With a few pen strokes, Michigan Gov. Rick Snyder took the first step in getting the Great Lakes State out of the indefinite detention business.

On Thursday, Snyder signed bill prohibiting any state agency in Michigan from cooperating with the U.S. military if it attempts to indefinitely detain a U.S. citizen without due process.

SB094 bars any state agency, employee, agency of a political subdivision of the state and members of the Michigan National Guard from aiding “an agency of the armed forces of the United States in any investigation, prosecution, or detention of any person pursuant to section 1021 of the national defense authorization act for fiscal year 2012, if such aid would place that state agency, political subdivision, employee, or member of the Michigan national guard in violation of the United States constitution, the state constitution of 1963, or any law of this state.”

The bill unanimously passed the Senate 37-0 last March and gained House approval 109-0 earlier this month.

Sen. Rick Jones (R – 24th) sponsored the bill. Rep. Tom McMillin (R – 45th), a vocal supporter for blocking state cooperation of indefinite detention, was instrumental in getting the bill through the House.

“Pushing back against the feds is important. Michigan now joins Virginia, California and Alaska. Congrats to all who helped over the last two years to make this happen – like Dennis Marburger, Justin Amash, Shane G Trejo, David A. Dudenhoefer, Bill Sage, Mike Maharrey and Tony DeMott. Thanks also to Lt. Gov. Brian Calley for helping me get it through the legislature and working with the governor’s office to ensure he and his legal staff understood the issue and was comfortable signing it,” McMillin said in a Facebook post.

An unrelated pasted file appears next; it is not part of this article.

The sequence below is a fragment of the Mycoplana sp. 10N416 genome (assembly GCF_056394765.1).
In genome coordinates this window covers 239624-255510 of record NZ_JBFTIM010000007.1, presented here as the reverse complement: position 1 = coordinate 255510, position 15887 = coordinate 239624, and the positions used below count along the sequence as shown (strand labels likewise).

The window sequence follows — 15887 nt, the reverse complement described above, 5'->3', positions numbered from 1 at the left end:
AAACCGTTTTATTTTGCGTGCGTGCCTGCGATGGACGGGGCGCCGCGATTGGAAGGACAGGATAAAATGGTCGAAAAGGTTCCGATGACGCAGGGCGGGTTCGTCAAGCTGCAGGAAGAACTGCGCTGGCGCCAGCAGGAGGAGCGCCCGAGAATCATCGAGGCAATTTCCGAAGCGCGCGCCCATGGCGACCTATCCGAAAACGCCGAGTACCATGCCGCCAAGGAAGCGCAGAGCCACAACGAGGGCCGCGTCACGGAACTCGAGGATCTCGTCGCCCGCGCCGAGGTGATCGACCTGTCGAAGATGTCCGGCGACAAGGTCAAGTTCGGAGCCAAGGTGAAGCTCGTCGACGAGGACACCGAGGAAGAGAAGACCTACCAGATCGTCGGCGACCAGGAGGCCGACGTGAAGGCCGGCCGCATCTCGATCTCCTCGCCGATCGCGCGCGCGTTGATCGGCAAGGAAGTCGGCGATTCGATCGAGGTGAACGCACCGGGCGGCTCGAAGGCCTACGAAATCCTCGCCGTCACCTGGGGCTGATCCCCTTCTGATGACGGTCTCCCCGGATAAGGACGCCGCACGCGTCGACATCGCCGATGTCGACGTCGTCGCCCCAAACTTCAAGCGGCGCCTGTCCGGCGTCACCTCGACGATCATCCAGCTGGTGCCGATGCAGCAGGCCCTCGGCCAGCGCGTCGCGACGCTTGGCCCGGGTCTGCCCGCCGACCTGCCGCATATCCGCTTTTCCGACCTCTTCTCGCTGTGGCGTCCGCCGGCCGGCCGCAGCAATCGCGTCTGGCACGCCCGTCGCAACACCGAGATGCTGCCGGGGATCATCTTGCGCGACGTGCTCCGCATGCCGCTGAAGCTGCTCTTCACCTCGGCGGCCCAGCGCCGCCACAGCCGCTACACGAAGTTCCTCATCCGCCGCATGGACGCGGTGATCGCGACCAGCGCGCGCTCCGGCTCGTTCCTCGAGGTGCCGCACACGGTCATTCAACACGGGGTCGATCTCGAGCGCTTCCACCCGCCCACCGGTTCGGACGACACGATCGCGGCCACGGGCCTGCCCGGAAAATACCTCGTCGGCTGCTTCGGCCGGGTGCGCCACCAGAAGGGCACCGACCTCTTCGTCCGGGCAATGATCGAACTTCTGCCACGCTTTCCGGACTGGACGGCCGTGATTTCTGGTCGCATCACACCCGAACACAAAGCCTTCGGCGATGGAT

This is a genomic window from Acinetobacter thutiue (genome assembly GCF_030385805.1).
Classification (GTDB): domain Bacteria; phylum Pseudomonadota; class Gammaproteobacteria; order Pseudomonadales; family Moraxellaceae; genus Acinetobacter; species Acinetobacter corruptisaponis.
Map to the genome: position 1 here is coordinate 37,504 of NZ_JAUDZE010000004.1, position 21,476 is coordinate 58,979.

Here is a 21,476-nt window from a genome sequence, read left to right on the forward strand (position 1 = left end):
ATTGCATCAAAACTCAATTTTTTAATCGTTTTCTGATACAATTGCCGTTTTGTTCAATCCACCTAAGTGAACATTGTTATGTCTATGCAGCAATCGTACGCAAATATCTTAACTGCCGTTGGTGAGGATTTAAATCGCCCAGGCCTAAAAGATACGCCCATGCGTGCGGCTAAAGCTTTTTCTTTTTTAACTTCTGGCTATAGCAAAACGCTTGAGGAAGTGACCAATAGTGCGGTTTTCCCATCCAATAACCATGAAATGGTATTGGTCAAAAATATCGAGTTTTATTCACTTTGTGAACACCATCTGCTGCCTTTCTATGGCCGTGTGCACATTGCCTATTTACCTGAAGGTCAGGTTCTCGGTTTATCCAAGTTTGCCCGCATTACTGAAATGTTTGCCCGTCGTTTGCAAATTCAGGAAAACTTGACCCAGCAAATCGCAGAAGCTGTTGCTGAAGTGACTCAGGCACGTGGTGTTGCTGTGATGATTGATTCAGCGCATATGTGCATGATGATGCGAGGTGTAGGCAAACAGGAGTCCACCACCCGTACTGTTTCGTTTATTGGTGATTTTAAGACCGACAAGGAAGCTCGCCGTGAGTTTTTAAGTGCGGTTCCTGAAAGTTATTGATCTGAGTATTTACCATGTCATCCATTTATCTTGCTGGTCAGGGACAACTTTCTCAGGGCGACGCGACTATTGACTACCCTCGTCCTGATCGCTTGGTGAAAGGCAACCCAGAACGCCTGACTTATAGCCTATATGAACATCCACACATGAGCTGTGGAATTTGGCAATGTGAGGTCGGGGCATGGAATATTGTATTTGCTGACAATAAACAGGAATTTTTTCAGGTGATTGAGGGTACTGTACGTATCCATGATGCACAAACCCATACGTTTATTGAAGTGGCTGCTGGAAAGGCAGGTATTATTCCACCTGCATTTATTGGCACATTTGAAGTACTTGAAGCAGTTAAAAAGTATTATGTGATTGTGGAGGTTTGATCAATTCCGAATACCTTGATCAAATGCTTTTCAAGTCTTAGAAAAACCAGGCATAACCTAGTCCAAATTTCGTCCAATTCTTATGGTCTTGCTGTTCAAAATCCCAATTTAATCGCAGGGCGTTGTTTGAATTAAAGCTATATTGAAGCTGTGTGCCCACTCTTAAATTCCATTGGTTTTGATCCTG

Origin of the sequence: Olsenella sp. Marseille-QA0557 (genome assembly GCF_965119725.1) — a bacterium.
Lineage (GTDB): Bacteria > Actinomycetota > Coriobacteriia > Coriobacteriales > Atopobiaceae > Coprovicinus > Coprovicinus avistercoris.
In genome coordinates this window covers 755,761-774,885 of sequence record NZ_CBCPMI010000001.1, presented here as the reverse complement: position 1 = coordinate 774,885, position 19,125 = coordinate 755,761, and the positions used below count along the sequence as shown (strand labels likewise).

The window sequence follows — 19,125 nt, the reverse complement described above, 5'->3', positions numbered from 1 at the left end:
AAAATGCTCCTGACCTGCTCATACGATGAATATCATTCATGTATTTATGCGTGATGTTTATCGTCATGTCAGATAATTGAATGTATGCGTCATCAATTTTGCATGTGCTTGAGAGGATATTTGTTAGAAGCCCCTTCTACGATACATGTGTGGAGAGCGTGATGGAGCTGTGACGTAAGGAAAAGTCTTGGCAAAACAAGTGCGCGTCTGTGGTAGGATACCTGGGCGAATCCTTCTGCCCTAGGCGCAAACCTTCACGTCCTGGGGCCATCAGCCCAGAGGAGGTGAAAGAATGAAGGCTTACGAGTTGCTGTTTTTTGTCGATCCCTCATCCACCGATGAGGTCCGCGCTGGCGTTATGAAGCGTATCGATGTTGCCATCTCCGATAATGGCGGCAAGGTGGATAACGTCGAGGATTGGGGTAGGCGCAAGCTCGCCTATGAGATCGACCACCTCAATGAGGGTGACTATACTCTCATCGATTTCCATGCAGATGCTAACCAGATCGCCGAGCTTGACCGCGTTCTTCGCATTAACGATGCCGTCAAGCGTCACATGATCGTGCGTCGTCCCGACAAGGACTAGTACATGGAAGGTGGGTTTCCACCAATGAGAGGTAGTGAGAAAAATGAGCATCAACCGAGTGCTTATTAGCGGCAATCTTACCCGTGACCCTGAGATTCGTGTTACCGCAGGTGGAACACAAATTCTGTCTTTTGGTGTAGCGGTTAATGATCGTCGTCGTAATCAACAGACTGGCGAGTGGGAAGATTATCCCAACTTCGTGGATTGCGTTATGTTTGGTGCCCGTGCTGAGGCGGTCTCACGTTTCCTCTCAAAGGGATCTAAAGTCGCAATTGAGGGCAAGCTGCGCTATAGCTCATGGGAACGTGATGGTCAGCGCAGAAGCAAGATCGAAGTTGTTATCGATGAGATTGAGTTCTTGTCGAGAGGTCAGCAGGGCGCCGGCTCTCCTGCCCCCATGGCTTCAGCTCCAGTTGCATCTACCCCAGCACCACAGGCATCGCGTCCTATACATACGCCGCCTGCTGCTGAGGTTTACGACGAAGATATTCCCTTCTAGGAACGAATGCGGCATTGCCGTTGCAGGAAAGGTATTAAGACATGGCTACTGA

Jones said the new law fits well into Michigan’s tradition of protecting basic due process.

“Historically, Michigan first asserted 10th Amendment rights in 1855 when we passed a law to block the Fugitive Slave Act. I thought of this great history as I pushed the bill to nullify the NDAA,” he said. “No US citizen should have to fear being thrown into jail or prison without charges. I got support from both sides of the political spectrum. With the governor’s signature Michigan states no local police, state police, sheriff or Michigan National Guard will assist the feds with holding a US citizen.”

By refusing to cooperate with provisions written into the NDAA, Michigan will make it much more difficult for the feds to indefinitely detain somebody in that state. The federal government almost always depends on state and local cooperation. This bill would strip that away. As Judge Andrew Napolitano said recently, such widespread noncompliance can make a federal law “nearly impossible to enforce” (video here).

Tenth Amendment Center national communications director Mike Maharrey called the bill a great first step, but noted more work remains in Michigan to fully nullify indefinite detention.